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Abstract Details

Motivation States for Bodily Movement in Hyperkinetic Movement Disorders: A Scoping Review
Movement Disorders
P10 - Poster Session 10 (11:45 AM-12:45 PM)
3-016

A subset of hyperkinetic movement disorders are characterized by excessive movements which are suppressible and associated with a premonitory urge to move. The present review focuses specifically in exploration of the “urge” or subjective motivation to move. Investigating such sensations may help elucidate the pathophysiology, endogenous and exogenous stimuli, subjective experiences, correlates, and other factors related to these conditions, which remain poorly understood.

The objective of this scoping review is to quantify the literature on motivation states (e.g., urges, impulses) surrounding bodily movement as applied to movement disorders.

Iterative searches of scholarly databases took place to determine the optimal search strategy. Two investigators independently reviewed the literature and selected studies based on predetermined inclusion/exclusion criteria. A data extraction form was developed based on JBI's System for the Unified Management, Assessment and Review of Information (SUMARI). Guidelines for reporting evidence were followed as outlined by the PRISMA-ScR Checklist.

116 studies involving movement disorders were selected. Conditions included restless leg syndrome (RLS) and variants (78.4%), akathisia/tardive dyskinesia (10.3%), tic disorders (8.6%), and epilepsy of right posterior precuneus origin (0.9%). 45.7% of studies used a validated scale to assess the sensations. Articles revealed complex and multifactorial pathophysiology, however the former three disorders shared common associations: 1) dysfunction of the cortico-striato-thalamocortical loop, insula, and SMA; 2) neurotransmitter abnormalities including dopamine dysfunction, decreased GABA activity, and increased glutamate activity; and 3) co-morbid psychiatric disorders. 5% of RLS articles discussed an association with brain iron deficiency.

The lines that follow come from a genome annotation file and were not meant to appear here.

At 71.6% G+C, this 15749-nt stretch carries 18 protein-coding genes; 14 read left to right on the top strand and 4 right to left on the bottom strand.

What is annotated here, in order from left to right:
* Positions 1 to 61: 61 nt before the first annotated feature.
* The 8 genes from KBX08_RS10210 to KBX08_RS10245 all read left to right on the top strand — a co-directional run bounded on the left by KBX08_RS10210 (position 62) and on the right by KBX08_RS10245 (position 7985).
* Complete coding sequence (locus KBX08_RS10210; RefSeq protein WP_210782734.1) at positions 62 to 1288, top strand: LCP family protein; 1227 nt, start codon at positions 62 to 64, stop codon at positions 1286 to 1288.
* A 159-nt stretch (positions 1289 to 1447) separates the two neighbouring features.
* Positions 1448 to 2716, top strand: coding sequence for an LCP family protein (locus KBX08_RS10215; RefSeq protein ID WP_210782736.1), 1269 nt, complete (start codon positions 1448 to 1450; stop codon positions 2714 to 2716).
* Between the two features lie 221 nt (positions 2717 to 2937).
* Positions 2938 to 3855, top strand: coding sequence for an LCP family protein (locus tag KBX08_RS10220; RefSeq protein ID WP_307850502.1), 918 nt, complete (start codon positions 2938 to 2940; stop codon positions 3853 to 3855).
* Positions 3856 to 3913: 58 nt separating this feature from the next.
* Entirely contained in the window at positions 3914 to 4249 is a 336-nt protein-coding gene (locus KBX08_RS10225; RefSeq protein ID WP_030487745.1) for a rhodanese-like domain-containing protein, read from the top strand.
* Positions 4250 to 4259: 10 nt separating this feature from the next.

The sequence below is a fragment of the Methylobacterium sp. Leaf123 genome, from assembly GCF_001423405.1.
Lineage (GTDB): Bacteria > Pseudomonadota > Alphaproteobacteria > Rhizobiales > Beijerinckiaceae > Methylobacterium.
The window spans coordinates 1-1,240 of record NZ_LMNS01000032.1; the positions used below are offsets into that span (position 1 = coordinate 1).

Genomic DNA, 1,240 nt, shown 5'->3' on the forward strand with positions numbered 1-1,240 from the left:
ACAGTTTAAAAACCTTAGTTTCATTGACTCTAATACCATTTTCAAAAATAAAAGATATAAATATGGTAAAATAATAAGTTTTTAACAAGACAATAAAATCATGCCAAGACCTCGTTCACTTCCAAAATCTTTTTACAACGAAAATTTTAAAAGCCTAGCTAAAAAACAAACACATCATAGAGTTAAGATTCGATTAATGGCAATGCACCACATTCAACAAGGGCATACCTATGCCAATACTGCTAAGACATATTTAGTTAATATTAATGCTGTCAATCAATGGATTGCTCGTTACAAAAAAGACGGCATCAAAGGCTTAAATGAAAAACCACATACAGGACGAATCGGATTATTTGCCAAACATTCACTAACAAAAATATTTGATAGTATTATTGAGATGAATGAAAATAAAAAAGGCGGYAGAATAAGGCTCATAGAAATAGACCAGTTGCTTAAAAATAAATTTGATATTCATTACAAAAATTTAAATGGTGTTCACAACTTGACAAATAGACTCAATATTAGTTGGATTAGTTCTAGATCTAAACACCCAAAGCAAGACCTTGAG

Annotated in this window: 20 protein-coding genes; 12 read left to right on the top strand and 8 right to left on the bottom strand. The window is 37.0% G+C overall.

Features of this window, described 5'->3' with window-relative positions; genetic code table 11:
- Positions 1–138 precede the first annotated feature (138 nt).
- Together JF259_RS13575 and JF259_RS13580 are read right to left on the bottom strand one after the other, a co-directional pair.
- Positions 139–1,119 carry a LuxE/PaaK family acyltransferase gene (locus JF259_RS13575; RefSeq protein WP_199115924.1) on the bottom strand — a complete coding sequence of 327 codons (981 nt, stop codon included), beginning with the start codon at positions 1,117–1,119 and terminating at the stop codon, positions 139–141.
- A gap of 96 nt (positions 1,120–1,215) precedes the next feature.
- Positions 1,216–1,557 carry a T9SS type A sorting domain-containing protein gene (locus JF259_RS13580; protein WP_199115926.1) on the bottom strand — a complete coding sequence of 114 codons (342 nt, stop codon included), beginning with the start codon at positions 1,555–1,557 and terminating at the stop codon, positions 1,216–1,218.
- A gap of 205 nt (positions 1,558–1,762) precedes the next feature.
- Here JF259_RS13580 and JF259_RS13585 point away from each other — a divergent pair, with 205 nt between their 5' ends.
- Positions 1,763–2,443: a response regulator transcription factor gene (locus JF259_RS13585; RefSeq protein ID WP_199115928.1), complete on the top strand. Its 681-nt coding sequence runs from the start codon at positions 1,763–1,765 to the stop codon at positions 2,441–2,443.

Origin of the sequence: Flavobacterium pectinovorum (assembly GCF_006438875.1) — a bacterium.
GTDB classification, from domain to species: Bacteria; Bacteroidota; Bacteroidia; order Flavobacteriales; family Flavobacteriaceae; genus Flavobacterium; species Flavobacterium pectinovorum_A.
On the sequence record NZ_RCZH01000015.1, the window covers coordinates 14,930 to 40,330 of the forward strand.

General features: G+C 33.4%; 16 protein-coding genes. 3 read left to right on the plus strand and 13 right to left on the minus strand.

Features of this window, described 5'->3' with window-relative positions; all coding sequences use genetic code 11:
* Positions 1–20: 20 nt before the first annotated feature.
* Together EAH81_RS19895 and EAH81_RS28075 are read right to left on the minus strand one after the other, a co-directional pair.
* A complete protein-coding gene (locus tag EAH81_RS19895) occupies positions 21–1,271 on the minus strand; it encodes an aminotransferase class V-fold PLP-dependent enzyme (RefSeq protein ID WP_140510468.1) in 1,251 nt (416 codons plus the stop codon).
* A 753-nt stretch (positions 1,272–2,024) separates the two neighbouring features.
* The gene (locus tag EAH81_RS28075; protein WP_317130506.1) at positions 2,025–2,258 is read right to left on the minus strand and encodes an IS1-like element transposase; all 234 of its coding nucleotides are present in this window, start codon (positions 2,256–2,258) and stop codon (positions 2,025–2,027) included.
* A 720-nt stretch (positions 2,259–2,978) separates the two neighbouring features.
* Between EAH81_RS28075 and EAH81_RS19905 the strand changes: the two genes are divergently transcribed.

This review is the first to unify the literature on motivation states for movement. A refined understanding of such states may lead to improved treatments for applicable movement disorders. Further, common themes suggest movement motivation may represent a motor urge dysfunction spectrum that includes normal sensations, and if so, future research elucidating its mechanism may have extensive public health applications.
Authors/Disclosures
Danielle A. Reynolds, MD (Yale New Haven Hospital)
PRESENTER
Dr. Reynolds has nothing to disclose.
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Brian Koo, MD Dr. Koo has received personal compensation in the range of $500-$4,999 for serving as a Consultant for American Regent. Dr. Koo has received personal compensation in the range of $5,000-$9,999 for serving as an Expert Witness for Speckhals Law. The institution of Dr. Koo has received research support from Department of Defense.
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